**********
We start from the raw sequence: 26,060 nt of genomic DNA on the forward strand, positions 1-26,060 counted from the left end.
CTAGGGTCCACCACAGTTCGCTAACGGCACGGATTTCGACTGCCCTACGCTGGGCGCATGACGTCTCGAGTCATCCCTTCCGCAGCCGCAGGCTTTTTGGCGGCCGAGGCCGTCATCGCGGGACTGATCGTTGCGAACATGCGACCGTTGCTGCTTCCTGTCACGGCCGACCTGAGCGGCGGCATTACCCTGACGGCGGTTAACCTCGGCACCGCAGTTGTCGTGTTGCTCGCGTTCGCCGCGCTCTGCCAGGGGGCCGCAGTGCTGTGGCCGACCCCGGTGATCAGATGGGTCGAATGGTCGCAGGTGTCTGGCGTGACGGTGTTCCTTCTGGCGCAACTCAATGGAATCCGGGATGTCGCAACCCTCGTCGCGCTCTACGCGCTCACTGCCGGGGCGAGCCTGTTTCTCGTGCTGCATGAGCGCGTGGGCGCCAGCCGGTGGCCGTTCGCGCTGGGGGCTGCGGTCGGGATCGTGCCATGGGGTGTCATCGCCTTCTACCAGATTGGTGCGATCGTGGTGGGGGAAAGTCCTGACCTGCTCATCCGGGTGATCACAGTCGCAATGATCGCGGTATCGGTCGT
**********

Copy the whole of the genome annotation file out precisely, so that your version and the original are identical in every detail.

We start from the raw sequence: 26,060 nt of genomic DNA on the forward strand, positions 1-26,060 counted from the left end.
CTAGGGTCCACCACAGTTCGCTAACGGCACGGATTTCGACTGCCCTACGCTGGGCGCATGACGTCTCGAGTCATCCCTTCCGCAGCCGCAGGCTTTTTGGCGGCCGAGGCCGTCATCGCGGGACTGATCGTTGCGAACATGCGACCGTTGCTGCTTCCTGTCACGGCCGACCTGAGCGGCGGCATTACCCTGACGGCGGTTAACCTCGGCACCGCAGTTGTCGTGTTGCTCGCGTTCGCCGCGCTCTGCCAGGGGGCCGCAGTGCTGTGGCCGACCCCGGTGATCAGATGGGTCGAATGGTCGCAGGTGTCTGGCGTGACGGTGTTCCTTCTGGCGCAACTCAATGGAATCCGGGATGTCGCAACCCTCGTCGCGCTCTACGCGCTCACTGCCGGGGCGAGCCTGTTTCTCGTGCTGCATGAGCGCGTGGGCGCCAGCCGGTGGCCGTTCGCGCTGGGGGCTGCGGTCGGGATCGTGCCATGGGGTGTCATCGCCTTCTACCAGATTGGTGCGATCGTGGTGGGGGAAAGTCCTGACCTGCTCATCCGGGTGATCACAGTCGCAATGATCGCGGTATCGGTCGT